There is growing interest in genetic approaches to understanding a variety of diseases and depression is no exception. Some people certainly seem to be more vulnerable to depression than others and there is growing evidence that some genes could make individuals susceptible to the disease. This would also explain why depression often runs in families. Some studies have shown that people who have relatives with depression have a 1 in 4 chance of developing it themselves, compared with only 1 in 14 for the general population. Recently, scientists at Edinburgh University identified a gene which increases the risk of depression by four times and confers susceptibility to depression in more than 10 percent of people affected. The gene is known to code a protein involved with the transport of serotonin in the brain which ties with the pharmacological explanation of depression. But any complete genetic understanding of this illness is a long way and researchers estimate there may be as many as 30 other depressive genes involved.

External Triggers
However, in most cases, just having these genes is probably not enough to cause depression on its own. Stressful situations can exacerbate this vulnerability. Depression can be triggered by a number of factors such as unemployment, bereavement, social isolation or even a severe physical illness.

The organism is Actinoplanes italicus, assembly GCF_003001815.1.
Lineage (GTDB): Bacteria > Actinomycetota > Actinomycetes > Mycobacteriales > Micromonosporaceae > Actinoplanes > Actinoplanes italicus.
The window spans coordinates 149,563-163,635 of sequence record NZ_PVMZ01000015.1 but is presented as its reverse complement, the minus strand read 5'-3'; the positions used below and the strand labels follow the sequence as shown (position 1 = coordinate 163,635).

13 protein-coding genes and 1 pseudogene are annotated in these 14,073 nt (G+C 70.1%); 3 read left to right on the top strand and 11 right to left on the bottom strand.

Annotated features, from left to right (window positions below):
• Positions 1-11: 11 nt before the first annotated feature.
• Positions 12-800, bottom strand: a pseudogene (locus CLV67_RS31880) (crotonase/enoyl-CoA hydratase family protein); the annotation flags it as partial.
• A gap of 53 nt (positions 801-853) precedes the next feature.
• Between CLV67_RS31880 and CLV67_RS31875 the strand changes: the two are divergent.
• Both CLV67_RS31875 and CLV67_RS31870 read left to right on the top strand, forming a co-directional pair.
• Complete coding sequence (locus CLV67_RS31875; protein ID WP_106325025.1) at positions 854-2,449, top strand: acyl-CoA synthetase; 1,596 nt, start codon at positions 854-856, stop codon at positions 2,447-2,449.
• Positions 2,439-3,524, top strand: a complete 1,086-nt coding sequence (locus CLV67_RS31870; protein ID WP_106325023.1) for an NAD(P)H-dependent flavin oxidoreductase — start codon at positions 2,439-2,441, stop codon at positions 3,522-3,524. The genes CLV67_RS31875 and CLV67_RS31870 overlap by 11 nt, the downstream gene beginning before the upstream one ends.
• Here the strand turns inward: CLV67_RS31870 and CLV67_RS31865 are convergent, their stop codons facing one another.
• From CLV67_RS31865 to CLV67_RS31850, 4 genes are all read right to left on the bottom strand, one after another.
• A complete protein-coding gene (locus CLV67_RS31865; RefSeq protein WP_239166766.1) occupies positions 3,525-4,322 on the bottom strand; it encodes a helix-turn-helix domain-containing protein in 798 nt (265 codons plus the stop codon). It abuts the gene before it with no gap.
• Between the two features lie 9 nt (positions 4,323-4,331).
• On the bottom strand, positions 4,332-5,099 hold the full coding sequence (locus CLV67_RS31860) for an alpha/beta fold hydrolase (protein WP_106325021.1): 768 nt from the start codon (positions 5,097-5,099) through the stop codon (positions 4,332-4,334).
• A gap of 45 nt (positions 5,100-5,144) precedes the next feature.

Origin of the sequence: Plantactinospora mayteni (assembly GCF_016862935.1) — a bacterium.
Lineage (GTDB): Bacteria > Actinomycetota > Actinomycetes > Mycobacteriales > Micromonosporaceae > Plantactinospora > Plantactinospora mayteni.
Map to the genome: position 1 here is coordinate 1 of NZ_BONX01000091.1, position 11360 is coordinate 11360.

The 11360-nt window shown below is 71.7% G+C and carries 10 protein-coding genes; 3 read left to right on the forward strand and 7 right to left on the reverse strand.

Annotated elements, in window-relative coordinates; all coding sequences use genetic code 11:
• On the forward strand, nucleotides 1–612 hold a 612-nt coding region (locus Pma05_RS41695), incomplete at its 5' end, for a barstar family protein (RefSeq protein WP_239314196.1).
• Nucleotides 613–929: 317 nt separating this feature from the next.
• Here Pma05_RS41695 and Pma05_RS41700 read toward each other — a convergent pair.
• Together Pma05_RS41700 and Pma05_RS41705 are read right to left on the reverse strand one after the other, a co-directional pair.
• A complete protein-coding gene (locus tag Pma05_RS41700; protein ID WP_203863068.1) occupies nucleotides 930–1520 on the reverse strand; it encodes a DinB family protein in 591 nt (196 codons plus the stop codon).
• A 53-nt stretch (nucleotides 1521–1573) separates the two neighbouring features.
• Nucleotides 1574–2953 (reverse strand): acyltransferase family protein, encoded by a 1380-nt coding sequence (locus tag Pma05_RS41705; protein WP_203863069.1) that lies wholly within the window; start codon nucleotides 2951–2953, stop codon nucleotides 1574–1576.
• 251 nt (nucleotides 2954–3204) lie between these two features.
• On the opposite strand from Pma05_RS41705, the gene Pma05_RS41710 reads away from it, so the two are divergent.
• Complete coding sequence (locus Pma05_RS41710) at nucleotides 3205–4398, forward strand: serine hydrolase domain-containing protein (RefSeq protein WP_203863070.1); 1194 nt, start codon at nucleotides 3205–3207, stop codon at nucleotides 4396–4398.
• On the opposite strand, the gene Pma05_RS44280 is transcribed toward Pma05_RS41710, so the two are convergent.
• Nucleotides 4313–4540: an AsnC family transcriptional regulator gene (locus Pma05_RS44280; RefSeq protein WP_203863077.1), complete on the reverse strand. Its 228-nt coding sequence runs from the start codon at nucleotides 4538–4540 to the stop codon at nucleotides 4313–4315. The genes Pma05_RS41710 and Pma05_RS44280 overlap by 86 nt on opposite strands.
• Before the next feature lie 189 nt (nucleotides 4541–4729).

But while it is important to recognize the role that these triggers can play in the development of depression, it is also important to acknowledge that in some instances depression strikes completely out of the blue for no obvious reason. While this might seem harder to understand for both the sufferer and those around them, this type of depression is no less difficult to deal with or worthy of help.

How common is depression and who gets it?

Depression is one of the most frequently occurring mental illnesses or the ‘common cold’ of psychiatry. In 1996, the Director General of the World Health Organization estimated that 340 million people suffer from mood disorders worldwide. Depression is the second most common mental illness after anxiety, but the most common serious mental illness.

Epidemiological studies report a lifetime risk of developing depression of between 8–12 per cent for men and 20–26 per cent for women (Arch Gen Psychiatry 1981 38:10391046).